Aims: A randomised controlled trial tested whether personalised and online decision support, tailored on psychological variables and stage of change, resulted in better participation in screening for CRC than non-tailored on-line and traditional paper-based educational resources. Results were explored through focus groups at study conclusion.
Methods: Baseline surveys were distributed to people randomised to groups of 1135 Control, 1136 Non-tailored computer, and 1137 Tailored computer invitees. Surveys were returned by 76%, 64% and 66% of each group respectively. Participants completed a questionnaire online, or a paper-based questionnaire, in accordance with the condition they had been assigned. The variables included were from the Preventive Health Model. Those in the Tailored computer condition received feedback tailored to their responses to these variables and to their stage of readiness to screen. Subsequent invitations to screen with a faecal occult blood test were accompanied by either paper-based bowel cancer information (Control group only), or access to information via the online tool. At study conclusion, 4 focus groups were conducted with 32 participants, sampled using a maximum variability framework based on tailoring (yes/no), gender and age. Transcripts were analysed using a Framework Analysis.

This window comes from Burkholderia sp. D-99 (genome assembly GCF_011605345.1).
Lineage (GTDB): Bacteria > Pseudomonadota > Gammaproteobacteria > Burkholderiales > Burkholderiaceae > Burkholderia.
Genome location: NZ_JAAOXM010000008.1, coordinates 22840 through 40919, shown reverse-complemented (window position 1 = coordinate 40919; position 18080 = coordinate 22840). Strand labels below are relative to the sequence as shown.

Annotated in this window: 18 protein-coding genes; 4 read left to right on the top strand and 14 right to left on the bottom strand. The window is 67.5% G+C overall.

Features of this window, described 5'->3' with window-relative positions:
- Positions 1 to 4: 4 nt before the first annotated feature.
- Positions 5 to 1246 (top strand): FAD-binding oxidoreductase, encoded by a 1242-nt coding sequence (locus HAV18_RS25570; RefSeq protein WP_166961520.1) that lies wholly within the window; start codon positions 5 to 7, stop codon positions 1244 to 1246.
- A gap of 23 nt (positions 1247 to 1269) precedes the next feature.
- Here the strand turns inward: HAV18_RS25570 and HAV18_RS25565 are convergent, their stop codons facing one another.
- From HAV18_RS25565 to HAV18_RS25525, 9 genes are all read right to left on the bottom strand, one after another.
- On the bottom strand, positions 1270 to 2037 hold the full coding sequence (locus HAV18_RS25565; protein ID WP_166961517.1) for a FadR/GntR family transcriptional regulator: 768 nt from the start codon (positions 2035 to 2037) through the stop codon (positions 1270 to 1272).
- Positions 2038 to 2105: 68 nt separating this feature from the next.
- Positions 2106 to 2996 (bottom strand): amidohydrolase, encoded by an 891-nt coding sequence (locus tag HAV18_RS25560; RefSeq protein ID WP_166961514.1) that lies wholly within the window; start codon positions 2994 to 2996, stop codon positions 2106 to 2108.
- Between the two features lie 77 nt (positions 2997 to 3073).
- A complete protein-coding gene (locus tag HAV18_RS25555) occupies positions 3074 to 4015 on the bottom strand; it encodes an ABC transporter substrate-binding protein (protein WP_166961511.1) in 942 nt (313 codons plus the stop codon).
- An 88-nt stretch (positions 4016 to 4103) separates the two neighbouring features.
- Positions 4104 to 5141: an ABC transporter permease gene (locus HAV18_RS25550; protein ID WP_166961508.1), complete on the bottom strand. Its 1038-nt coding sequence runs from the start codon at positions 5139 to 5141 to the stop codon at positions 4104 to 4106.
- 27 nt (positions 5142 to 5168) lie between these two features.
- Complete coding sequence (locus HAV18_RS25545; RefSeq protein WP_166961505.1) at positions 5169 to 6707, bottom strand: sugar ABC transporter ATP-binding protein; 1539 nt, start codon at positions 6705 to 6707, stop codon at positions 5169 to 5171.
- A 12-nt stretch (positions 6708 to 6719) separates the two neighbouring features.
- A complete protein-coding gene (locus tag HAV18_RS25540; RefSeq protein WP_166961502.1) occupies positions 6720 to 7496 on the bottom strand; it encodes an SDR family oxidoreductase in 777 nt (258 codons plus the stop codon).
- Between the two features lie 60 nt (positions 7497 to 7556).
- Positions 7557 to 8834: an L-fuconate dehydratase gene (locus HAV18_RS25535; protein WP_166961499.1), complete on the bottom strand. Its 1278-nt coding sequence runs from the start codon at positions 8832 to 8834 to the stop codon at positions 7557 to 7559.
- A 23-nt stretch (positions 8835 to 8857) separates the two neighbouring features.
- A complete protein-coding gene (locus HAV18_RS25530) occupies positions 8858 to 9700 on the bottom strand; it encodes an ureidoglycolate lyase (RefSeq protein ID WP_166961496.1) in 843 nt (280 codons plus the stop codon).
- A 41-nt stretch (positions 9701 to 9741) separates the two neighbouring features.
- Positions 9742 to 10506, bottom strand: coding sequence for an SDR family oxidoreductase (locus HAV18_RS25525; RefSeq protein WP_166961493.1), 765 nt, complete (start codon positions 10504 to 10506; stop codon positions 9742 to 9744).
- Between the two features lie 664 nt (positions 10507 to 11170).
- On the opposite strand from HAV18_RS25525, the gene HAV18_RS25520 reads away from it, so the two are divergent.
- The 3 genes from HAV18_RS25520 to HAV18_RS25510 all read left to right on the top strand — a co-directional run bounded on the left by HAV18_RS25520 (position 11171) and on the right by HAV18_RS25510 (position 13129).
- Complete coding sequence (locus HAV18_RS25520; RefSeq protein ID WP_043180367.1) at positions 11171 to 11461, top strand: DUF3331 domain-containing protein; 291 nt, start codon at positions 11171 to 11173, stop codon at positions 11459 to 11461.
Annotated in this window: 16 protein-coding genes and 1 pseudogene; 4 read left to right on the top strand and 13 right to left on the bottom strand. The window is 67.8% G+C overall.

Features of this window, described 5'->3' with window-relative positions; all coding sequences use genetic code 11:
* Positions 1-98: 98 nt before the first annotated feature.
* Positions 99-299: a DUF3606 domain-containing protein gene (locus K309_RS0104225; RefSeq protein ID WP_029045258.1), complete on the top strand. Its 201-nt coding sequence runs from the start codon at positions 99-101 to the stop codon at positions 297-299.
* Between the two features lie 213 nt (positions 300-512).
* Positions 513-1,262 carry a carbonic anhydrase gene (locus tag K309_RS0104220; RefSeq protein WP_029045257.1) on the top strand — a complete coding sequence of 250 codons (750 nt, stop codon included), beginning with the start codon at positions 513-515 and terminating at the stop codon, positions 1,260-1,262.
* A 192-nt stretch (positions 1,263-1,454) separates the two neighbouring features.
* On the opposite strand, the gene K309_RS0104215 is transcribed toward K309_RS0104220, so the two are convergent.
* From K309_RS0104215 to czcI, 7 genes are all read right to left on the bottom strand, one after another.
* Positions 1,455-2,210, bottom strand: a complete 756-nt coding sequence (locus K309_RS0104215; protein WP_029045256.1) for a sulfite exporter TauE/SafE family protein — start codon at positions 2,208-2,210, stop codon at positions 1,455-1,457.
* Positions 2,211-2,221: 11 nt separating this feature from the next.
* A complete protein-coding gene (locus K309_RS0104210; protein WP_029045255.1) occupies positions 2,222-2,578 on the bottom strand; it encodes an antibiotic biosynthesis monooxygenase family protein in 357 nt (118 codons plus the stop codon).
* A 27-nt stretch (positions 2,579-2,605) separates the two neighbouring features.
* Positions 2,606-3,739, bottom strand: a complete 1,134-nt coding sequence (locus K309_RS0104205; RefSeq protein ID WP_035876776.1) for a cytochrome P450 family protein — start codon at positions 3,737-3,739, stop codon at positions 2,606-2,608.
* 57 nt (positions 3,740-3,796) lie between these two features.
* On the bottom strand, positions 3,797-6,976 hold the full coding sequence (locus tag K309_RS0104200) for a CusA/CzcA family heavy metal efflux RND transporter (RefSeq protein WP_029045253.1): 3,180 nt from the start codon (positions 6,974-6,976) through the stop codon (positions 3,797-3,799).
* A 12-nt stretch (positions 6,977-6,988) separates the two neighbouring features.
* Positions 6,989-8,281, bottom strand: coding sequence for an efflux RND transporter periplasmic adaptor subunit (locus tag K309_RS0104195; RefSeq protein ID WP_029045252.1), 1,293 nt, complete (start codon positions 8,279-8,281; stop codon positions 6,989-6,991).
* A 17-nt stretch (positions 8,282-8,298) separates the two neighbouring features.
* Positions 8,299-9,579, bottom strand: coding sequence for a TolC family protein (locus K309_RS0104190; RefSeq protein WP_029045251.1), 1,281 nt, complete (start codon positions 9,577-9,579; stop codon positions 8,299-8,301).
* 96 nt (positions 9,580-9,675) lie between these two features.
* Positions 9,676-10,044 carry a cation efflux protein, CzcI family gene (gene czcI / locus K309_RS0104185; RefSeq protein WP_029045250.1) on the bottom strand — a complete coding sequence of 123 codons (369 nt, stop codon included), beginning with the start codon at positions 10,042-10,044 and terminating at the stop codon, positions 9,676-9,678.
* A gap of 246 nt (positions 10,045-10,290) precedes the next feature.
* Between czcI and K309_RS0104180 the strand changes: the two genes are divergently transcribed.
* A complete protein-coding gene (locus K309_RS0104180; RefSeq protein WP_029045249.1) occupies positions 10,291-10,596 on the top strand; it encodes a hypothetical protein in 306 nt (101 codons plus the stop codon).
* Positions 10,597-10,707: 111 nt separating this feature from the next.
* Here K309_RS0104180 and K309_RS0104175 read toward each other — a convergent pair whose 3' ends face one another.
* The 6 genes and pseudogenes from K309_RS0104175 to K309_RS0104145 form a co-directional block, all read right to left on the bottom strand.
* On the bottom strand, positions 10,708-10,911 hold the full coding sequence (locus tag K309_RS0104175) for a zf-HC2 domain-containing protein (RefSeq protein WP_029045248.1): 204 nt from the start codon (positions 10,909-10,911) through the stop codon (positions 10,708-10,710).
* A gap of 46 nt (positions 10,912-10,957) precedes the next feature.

Results: Participation differed significantly between the conditions [χ2 (2) = 13.81, p<.001] with participation rates of 74.1%, 81.7% and 79.4% for Control, Non-tailored and Tailored conditions respectively. Tailored [OR=1.35, CI95=1.06-1.71] and Non-tailored condition [OR=1.56, CI95=1.22-1.99] participants had higher odds of completing the FOBT. Qualitative data revealed that the tailored website was viewed as a “test” that participants either passed or failed, causing anger and frustration in some participants.
Conclusion: Web-based decision support had a positive impact on FOBT participation rates; tailored online information delivered provided no additional advantage.